COVID-19 | Following lockdown, many stare at financial instability in Delhi

People queue up to buy milk in New Delhi on Saturday.

People queue up to buy milk in New Delhi on Saturday.   | Photo Credit: Sandeep Saxena

The 21-day lockdown has left several pockets empty with little to survive. Here are voices from those struggling to make ends meet.


Cab driver finds it difficult to sustain family of five

Apart from posing serious health threats, the COVID-19 outbreak also had adverse financial effects, specially after countrywide restrictions were announced.

Mohammad Ahmed, who is a driver with a leading cab service provider, now spends his days staring out of his balcony, in a bid to assess the financial impact caused in his life.

“Since the Prime Minister’s announcement, business is completely down and income zilch. The cab services have been discontinued till further orders. So at this point, we have no clarity on when it will be resumed and more importantly [we] have no idea how we will survive for the next three weeks,” said Ahmed.

With three children, Ahmed has a family of five to sustain.

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It is a bad idea to leave Capital at this time, says restaurant worker

Ram Pal from Gonda in Uttar Pradesh has decided to stay put in Delhi at least for the time being. The owner of the restaurant he works for has suspended wages but is providing food to the workers.

Ram Pal

Ram Pal  


“It [providing food] is better than nothing...what pay will we get when we are not working at all?” he said.

Many of his friends had left the city out of fear. Also, they were out of work and running out of money. But Ram thinks it is a bad idea to leave the Capital. “Some people who left yesterday [Saturday] and that too on some expensive bus tickets have only reached Lucknow till now...that’s only half way home,” he explained. Besides this, the task of getting to Anand Vihar bus station itself is difficult, he said.

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‘We are borrowing money to manage a meal a day’

Ramesh Kumar (57) has been without work since people’s curfew on March 22. “I only had ₹1,000 with me when the restrictions were am I supposed to get anything done with that?” asked Kumar, who lives with two children and his brother’s family.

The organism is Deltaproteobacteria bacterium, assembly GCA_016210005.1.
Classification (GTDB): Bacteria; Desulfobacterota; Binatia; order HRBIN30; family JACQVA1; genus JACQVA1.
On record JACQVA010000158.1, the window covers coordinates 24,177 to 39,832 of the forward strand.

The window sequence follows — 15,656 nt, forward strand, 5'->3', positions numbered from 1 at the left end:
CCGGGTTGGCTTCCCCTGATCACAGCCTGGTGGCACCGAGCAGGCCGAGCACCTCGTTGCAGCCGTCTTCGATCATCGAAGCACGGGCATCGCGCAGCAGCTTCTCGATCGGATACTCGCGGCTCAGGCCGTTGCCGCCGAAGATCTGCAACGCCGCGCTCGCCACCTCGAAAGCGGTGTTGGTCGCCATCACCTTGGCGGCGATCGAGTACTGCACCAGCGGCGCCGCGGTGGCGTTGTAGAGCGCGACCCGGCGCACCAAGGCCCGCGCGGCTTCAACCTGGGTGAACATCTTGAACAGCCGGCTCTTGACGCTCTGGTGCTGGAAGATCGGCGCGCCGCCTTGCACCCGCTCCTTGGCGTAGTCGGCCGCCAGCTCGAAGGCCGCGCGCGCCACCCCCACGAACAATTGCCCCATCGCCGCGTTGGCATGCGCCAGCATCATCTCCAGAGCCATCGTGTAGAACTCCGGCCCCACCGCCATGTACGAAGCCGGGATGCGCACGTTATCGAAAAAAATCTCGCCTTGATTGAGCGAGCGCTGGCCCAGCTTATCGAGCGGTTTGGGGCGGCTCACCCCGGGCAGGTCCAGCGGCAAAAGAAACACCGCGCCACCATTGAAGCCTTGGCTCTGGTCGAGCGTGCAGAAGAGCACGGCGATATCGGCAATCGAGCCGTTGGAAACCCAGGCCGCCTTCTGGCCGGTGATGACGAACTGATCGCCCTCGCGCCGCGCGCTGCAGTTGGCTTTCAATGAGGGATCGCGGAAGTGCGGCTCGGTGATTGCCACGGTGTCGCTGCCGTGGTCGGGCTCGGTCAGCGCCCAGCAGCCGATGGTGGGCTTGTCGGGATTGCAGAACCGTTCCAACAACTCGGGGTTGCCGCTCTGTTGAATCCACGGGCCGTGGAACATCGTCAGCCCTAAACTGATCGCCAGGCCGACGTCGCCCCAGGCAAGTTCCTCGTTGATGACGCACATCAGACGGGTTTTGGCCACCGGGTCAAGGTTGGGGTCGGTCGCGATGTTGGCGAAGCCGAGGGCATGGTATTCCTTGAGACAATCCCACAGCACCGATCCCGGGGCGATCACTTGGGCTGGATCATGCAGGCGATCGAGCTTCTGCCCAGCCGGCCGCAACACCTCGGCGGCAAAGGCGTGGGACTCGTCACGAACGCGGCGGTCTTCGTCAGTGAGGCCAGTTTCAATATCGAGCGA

Ramesh Kumar

Ramesh Kumar  

With alcohol stores shut, Kumar, who runs a tyre repair shop near the Nehru Enclave metro station, said that he is saving some money. But ensuring that food and ration are available is a task. “We are doing with whatever we can, borrowing money from people here and there to eat a meal in a day,” he said, sitting outside his closed shop, along with a few others who has stores nearby.

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‘Clampdown is nothing short of a ‘calamity’ for me’

With the country going into a lockdown to control the pandemic, city-dwellers, who depend on a daily source of income, are among the worst hit.

Aruna Mandal

Aruna Mandal  


For Govindpuri resident Aruna Mandal (31), a beautician offering at-home parlour services, a three week clampdown was nothing short of a “calamity.”

The sole breadwinner of the family, Mandal said: “It has been a week since I stopped visiting my clients’ houses. For people like me, how can there be any work from home? Prime Minister Narendra Modi had announced the other day that the lockdown will be for 21 days and some are saying that it might get extended. The entire situation is very distressing. What do I do?”

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Printable version | May 26, 2020 7:50:17 PM |

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